CHARLOTTE, N.C. -- A Charlotte family is facing an unimaginable health scare, and it's wreaking havoc on the entire household.
Brothers Evan and Eli Haines can share hours playing what they call epic Lego games.
Evan is 15, Eli is 10--and the brothers are close, even sharing a bedroom in a house crowded with boys. There are four Haines brothers in all.
Mom home schools them, dad works from home and last year the close-knit family was dealt a horrible blow.
“We were in denial. We didn't believe there was anything wrong. She came downstairs and he’s sitting there eating his Captain Crunch. She says ‘I need you to hurry up and finish, we’ve got to go,’” said dad Bryant Haines.
After a round of tests, the doctor had called with stunning news -- Evan was in kidney failure.
“Kidney failure, it just sounds so terminal,” said mother Linda Haines.
The teen has what's called Nephronophthisis--lesions on his kidneys that prevent them from properly functioning.
The diagnosis explains his stunted growth and much more, and means he needs a transplant.
Until they find a match, he is on dialysis three times a week.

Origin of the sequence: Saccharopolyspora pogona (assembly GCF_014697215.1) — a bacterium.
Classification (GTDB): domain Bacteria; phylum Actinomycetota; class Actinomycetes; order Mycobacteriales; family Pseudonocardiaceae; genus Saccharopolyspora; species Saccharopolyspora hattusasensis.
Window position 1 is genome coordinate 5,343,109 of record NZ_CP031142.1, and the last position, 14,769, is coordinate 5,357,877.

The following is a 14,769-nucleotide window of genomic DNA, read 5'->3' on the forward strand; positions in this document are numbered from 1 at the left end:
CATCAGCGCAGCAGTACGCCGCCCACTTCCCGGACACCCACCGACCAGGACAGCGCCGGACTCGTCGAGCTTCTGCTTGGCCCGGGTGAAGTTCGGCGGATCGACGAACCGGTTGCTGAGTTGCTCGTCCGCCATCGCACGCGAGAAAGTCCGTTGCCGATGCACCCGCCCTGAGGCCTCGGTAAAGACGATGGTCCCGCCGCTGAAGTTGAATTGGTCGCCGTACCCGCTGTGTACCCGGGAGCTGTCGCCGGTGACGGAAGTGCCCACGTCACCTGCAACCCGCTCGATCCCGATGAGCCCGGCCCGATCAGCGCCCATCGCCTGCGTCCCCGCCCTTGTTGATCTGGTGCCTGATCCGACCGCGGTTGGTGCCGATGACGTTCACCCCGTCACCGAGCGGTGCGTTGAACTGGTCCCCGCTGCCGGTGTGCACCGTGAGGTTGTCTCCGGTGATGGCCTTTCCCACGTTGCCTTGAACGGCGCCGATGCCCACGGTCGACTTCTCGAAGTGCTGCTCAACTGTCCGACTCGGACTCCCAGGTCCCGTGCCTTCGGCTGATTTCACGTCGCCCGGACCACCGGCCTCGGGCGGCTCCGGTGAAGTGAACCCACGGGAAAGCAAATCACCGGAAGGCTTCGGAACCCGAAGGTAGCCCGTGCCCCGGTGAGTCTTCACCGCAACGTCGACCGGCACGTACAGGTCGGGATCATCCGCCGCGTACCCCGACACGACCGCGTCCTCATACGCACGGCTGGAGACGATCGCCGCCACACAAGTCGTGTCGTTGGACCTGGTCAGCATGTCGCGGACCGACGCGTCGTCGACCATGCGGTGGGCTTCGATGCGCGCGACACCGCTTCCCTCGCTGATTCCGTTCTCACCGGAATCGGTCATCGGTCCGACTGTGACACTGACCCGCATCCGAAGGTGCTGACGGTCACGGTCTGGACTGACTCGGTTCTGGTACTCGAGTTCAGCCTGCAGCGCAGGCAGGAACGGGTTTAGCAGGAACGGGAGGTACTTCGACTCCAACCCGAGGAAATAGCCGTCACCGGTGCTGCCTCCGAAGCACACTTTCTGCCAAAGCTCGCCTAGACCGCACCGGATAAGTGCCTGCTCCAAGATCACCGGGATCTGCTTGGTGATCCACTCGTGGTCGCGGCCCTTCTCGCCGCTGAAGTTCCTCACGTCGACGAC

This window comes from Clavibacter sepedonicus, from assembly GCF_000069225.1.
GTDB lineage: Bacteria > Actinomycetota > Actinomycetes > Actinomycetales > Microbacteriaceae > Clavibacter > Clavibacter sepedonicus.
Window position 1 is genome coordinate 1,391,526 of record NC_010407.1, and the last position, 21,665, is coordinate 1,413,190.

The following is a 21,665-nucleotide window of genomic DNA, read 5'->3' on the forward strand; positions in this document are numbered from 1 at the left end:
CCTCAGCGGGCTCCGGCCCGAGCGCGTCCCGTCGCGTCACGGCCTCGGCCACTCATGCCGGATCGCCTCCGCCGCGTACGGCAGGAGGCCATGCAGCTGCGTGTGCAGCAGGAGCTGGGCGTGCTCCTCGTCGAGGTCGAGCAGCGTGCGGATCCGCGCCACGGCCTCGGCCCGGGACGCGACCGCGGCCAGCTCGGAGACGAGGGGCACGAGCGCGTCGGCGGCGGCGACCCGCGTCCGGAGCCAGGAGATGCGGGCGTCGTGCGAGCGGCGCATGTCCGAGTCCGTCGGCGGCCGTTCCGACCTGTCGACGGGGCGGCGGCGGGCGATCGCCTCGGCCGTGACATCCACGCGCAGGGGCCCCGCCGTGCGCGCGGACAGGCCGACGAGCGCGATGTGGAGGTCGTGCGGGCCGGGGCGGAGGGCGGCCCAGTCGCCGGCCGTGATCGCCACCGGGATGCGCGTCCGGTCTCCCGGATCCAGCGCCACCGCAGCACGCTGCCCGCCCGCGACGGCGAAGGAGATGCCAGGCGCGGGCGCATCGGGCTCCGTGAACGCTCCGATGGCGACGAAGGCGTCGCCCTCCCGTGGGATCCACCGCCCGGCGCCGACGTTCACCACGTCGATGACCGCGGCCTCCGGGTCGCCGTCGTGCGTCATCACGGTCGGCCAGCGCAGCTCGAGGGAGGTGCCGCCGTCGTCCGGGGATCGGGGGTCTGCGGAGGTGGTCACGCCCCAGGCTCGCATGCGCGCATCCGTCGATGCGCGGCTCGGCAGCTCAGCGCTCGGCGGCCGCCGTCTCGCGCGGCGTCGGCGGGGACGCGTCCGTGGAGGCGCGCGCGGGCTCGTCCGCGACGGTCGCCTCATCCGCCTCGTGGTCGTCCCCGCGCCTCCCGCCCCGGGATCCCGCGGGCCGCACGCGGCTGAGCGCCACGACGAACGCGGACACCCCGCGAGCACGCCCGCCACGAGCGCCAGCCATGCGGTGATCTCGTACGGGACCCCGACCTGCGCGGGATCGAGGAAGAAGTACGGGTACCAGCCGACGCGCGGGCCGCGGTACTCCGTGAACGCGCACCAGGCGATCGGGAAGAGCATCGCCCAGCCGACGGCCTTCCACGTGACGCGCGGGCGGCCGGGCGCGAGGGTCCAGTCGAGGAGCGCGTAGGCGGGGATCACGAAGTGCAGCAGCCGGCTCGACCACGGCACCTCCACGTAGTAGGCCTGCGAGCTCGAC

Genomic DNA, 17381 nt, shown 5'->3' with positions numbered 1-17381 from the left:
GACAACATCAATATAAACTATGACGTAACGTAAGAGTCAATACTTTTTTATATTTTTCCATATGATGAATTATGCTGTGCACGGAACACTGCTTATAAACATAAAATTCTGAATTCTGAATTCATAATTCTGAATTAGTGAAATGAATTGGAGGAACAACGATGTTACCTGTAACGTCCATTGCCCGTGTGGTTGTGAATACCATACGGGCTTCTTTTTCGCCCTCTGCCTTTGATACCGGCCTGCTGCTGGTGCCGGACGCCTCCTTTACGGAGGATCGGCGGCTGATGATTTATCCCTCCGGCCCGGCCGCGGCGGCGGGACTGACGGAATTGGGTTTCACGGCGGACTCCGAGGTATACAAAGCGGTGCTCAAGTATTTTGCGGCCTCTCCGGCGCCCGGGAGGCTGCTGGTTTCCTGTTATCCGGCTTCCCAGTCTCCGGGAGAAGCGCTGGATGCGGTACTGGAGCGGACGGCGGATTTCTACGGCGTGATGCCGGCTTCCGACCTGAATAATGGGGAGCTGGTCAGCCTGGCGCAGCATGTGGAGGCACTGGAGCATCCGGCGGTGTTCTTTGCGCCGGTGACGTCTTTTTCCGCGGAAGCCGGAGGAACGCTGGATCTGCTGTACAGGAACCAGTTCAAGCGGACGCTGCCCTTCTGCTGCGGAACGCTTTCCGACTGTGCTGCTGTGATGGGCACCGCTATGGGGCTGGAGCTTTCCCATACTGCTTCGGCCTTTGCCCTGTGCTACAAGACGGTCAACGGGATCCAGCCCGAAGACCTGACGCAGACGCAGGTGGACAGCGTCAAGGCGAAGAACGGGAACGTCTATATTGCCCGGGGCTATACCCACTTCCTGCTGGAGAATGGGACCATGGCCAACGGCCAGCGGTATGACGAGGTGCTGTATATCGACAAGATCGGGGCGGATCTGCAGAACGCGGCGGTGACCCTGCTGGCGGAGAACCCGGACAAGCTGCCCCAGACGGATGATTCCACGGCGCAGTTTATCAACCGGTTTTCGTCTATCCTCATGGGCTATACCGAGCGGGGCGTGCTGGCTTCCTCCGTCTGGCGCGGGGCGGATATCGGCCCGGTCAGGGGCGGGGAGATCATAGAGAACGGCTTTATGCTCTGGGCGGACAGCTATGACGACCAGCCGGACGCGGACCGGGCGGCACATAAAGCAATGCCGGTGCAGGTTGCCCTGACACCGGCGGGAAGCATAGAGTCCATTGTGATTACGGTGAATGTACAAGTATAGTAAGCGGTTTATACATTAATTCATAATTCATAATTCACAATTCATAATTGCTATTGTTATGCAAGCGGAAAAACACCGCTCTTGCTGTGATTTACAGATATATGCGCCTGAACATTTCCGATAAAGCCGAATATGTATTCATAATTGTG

“That’s my robotic kidney but I’m hoping to get my new kidney soon,” Evan said from a seat at the Children’s Dialysis Center at Levine Children’s Hospital.
On non-dialysis days he has a temporary catheter. “My catheter goes into my neck, down through my neck into my jugular right next to my heart,” Evan said.
It’s been a big adjustment for the family.
“At first the focus was how do we deal with Evan,” Laura said.
That changed when they learned his disease is genetic—all the brothers were at risk.
“What these boys have is a very rare condition. They got a gene from each of their parents and when they have both of these genes it caused this condition,” said their doctor, Susan Massengill, the Director of Pediatric Nephrology.
Eli shares one more thing with his older brother--The 10-year-old is also in kidney failure.
Both brothers need a transplant. “This is a very unusual circumstance,” Dr. Massengill said.
Both parents are being tested to see if they are a match for either of their boys.
“It’s exponential,” Bryant said of dealing with both boys’ illness. “It’s not just double the problems or double the complexity. It’s huge. For us, it was ‘OK, this is our life and this is our family now. We need to redefine who we are.’”
They are sharing the burden of saving their sons’ lives, while admiring the way the brothers are sharing their fight.
“Being the older brother, I’ve been really walking Eli through this,” said Evan.
His advice to his younger brother?
They are preparing for the first transplant. Doctors just gave dad and Evan the go ahead.
The family is hosting a fundraiser on May 11. For more information go to